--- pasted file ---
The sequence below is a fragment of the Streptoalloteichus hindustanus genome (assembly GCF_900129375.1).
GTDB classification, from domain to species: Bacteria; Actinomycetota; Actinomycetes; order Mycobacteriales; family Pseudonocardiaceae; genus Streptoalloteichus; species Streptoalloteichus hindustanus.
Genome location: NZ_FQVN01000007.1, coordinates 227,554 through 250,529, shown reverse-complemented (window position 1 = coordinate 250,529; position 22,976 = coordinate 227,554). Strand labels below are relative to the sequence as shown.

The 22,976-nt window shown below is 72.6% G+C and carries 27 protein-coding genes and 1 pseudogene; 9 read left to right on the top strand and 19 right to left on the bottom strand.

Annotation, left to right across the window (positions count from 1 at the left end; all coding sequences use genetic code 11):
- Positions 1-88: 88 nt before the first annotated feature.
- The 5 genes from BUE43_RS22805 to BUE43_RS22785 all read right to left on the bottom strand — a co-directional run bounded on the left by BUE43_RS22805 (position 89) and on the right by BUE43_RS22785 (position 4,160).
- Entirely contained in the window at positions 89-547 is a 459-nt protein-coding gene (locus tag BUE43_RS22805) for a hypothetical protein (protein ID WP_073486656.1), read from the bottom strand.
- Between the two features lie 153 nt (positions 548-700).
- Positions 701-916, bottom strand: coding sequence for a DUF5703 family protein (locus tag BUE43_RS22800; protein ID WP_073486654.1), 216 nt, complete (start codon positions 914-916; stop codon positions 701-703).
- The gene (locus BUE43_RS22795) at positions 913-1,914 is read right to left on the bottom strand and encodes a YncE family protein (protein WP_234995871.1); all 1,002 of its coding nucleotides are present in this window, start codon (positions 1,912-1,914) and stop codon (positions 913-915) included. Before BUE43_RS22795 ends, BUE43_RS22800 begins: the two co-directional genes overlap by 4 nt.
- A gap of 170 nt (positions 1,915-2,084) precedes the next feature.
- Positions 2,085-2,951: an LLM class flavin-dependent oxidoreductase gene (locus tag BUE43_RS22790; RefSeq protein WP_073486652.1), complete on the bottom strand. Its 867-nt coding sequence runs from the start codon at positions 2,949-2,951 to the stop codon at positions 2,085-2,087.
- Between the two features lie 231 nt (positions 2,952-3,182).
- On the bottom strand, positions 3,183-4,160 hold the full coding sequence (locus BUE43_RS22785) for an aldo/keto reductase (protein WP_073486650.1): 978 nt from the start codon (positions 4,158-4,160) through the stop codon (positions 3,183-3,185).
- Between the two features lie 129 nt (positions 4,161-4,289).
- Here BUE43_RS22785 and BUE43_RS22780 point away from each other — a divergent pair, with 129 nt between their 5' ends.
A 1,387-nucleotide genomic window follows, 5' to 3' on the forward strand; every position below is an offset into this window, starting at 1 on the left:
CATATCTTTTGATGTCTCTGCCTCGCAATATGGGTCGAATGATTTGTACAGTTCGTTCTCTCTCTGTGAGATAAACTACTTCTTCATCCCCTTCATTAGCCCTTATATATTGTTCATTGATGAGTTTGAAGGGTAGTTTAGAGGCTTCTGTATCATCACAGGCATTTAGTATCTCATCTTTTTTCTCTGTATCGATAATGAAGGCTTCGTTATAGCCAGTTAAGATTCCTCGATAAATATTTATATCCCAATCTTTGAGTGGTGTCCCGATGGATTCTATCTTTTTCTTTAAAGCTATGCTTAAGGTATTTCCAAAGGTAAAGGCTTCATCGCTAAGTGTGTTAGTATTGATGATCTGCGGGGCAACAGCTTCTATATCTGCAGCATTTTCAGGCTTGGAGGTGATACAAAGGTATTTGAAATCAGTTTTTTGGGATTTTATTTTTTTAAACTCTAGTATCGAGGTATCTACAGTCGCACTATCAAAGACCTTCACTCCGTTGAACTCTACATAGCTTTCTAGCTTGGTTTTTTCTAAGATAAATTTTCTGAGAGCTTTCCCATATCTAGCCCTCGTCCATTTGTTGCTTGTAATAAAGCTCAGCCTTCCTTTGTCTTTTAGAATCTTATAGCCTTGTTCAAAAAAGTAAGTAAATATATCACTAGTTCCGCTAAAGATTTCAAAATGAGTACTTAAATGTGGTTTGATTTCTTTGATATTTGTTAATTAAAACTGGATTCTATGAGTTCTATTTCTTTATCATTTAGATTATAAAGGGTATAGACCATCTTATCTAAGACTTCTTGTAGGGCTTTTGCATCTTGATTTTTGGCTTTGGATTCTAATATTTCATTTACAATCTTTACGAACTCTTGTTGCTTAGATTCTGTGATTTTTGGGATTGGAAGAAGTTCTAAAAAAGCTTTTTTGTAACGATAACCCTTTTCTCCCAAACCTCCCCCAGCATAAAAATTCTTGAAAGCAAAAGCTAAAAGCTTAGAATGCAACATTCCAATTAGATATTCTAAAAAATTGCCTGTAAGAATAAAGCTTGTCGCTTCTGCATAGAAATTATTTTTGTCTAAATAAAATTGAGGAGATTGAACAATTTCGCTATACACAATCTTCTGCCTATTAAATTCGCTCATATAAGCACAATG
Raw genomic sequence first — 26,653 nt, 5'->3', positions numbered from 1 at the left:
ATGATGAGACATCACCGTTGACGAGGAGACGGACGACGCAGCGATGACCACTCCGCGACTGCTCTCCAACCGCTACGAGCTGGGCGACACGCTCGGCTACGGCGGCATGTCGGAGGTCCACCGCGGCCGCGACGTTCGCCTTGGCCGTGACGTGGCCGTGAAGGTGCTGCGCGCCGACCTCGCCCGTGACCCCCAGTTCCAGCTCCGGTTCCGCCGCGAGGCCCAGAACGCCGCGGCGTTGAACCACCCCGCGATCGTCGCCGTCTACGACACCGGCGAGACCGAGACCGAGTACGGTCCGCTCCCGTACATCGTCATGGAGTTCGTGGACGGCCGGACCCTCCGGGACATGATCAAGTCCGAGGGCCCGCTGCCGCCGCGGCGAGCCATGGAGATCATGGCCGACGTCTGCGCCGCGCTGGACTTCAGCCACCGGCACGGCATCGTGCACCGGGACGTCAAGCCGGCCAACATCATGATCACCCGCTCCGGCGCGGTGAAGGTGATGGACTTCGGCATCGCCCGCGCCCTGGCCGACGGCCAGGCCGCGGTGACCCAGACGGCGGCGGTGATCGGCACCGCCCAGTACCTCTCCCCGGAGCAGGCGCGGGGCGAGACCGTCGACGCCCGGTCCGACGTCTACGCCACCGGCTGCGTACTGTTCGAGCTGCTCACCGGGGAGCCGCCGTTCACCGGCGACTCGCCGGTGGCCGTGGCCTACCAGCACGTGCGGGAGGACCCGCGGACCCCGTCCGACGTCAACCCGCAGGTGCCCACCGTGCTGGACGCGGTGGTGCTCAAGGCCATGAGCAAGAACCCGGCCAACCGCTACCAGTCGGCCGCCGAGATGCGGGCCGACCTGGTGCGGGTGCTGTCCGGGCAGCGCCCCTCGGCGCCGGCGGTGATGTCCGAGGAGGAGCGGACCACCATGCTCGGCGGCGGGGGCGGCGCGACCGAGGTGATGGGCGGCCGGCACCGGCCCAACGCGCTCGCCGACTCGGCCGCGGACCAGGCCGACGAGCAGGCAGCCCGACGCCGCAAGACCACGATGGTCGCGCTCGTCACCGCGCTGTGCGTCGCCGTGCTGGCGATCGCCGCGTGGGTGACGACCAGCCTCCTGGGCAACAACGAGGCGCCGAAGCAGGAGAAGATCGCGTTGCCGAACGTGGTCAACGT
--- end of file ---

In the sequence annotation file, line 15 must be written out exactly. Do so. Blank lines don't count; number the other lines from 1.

- On the bottom strand, positions 3,183-4,160 hold the full coding sequence (locus BUE43_RS22785) for an aldo/keto reductase (protein WP_073486650.1): 978 nt from the start codon (positions 4,158-4,160) through the stop codon (positions 3,183-3,185).